Andraé Edward Crouch (July 1, 1942 – January 8, 2015) was an American gospel singer, songwriter, arranger, record producer and pastor. Referred to as "the father of modern gospel music" by contemporary Christian and gospel music professionals, Crouch was known for his compositions "The Blood Will Never Lose Its Power", "My Tribute (To God Be the Glory)" and "Soon and Very Soon". In secular music, he was known for his collaborative work during the 1980s and 1990s with Stevie Wonder, Elton John and Quincy Jones as well as conducting choirs that sang on the Michael Jackson hit "Man in the Mirror" and Madonna's "Like a Prayer". Crouch was noted for his talent of incorporating contemporary secular music styles into the gospel music he grew up with. His efforts in this area were what helped in paving the way for early American contemporary Christian music during the 1960s and 1970s.
Crouch's original music arrangements were heard in the films The Color Purple and Disney's The Lion King, as well as the NBC television series Amen. Awards received by him include seven Grammy Awards, being inducted into the Gospel Music Hall of Fame in 1998, and receiving a star on the Hollywood Walk of Fame in 2004.
Andraé Edward Crouch was born, along with his twin sister, Sandra, on July 1, 1942 in San Francisco, California to parents Benjamin and Catherine (née Hodnett) Crouch. When he was young, Crouch's parents owned and operated Crouch Cleaners, a dry-cleaning business, as well as a restaurant business in Los Angeles, California.In addition to running the family's businesses, Crouch's parents had a Christian street-preaching ministry and a hospital and prison ministry. When Crouch was 11, his father was invited to speak for several weeks at a small church as a guest preacher. Crouch's father and the church's congregation encouraged the young boy to play during the services. At the piano, Crouch found the key in which the congregation was singing and started to play. After this, Crouch honed his piano-playing skills and, in time, wanted to write his own music. When he was 14 years old, he wrote his first Gospel song.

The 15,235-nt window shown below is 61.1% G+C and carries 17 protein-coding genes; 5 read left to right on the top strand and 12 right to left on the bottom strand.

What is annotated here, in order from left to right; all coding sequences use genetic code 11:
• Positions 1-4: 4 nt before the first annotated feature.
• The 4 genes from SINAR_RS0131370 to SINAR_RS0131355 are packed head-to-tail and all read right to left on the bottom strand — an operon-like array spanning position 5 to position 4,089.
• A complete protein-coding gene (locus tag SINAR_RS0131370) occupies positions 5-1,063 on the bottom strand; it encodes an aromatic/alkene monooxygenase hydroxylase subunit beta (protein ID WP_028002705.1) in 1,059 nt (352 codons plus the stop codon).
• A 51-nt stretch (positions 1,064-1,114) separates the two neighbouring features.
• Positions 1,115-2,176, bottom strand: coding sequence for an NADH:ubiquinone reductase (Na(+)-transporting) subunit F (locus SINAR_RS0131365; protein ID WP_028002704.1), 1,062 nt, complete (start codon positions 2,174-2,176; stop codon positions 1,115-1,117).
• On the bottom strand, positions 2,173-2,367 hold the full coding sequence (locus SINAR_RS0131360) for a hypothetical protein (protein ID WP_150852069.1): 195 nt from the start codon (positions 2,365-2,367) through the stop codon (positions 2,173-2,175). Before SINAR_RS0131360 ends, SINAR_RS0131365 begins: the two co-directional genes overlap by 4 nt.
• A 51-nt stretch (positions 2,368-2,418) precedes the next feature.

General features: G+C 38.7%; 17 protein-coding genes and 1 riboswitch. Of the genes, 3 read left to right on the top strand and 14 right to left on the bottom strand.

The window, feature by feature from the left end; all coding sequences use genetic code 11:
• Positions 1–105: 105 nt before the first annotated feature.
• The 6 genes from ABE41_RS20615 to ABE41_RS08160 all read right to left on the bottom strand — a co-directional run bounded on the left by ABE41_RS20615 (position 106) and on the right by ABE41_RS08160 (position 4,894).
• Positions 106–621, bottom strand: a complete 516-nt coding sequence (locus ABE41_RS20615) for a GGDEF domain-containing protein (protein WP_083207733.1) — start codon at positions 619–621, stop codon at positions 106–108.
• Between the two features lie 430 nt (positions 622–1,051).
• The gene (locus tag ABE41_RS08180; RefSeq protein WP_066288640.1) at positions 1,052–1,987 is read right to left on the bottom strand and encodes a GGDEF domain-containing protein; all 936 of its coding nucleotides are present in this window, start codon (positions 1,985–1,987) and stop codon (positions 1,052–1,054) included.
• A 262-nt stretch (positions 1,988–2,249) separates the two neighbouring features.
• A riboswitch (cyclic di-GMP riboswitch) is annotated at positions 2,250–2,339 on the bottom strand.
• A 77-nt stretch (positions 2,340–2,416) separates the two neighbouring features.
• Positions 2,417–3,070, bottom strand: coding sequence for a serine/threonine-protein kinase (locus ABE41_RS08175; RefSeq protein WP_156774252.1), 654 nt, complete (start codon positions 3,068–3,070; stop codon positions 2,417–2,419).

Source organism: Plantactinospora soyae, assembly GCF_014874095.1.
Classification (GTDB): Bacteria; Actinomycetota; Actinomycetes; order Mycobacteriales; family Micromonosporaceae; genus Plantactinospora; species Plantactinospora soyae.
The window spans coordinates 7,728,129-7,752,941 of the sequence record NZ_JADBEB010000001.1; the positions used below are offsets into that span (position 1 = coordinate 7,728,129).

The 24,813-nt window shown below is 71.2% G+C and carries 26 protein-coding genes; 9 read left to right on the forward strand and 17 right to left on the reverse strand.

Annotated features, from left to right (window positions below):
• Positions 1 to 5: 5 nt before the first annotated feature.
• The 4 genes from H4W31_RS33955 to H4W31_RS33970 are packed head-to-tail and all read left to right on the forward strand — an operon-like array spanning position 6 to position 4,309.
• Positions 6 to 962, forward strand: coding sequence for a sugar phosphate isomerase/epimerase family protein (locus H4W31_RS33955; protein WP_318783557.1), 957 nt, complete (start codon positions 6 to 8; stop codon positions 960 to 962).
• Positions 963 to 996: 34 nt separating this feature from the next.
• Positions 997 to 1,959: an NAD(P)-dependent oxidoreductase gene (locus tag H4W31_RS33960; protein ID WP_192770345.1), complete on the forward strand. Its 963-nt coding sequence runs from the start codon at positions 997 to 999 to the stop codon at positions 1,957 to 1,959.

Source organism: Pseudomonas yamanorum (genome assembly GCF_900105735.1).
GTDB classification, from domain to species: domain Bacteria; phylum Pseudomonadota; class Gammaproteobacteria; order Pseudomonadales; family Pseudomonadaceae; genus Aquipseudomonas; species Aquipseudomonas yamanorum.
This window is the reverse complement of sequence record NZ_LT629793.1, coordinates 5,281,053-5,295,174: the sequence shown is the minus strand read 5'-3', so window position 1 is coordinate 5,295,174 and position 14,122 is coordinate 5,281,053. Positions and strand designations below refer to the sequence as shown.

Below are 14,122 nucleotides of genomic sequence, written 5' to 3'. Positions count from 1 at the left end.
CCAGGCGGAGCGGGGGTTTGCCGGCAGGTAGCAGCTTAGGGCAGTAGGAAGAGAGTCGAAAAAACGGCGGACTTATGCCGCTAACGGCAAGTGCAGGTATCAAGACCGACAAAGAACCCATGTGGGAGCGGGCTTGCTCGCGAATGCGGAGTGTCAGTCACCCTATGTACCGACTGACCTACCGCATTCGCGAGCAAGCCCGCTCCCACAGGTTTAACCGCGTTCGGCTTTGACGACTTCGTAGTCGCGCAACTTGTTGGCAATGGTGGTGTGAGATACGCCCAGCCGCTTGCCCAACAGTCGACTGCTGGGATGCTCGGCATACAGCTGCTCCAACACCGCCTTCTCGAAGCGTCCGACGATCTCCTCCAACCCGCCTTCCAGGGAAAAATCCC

Crouch's first group musical effort was formed in 1960 as the Church of God in Christ Singers. The group included future recording artist and session musician Billy Preston on keyboards and was the first to record the Crouch's song "The Blood Will Never Lose Its Power". The song's popularity grew following the initial 1969 recording, becoming a standard in churches and hymnals worldwide. While attending Valley Junior College in the San Fernando Valley to become a teacher, he formed gospel music group "The Disciples" in 1965 with fellow musicians Perry Morgan, Reuben Fernandez, and Bili Thedford.The group became a frequent attraction at "Monday Night Sing" concerts in southern California put on by Audrey Mieir, a Christian minister and music composer who frequently sponsored new Christian music groups.Following Mieir's introduction of Crouch to Manna Music Publishing's founders Tim and Hal Spencer, Manna published Crouch's song "The Blood Will Never Lose Its Power", written when he was 15 years old. The Spencers helped launch Crouch's recording career by introducing them to Light Records founder and prolific Christian songwriter Ralph Carmichael. After the addition of Sherman Andrus to The Disciples, Light Records recorded and released the group's first album, Take the Message Everywhere, in 1968. Following the group's first album release, Crouch's twin sister, Sandra, joined The Disciples in 1970 after Fernandez' departure. Two more albums would follow, Keep On Singin ' and Soulfully, before a major change in the group's lineup in 1972.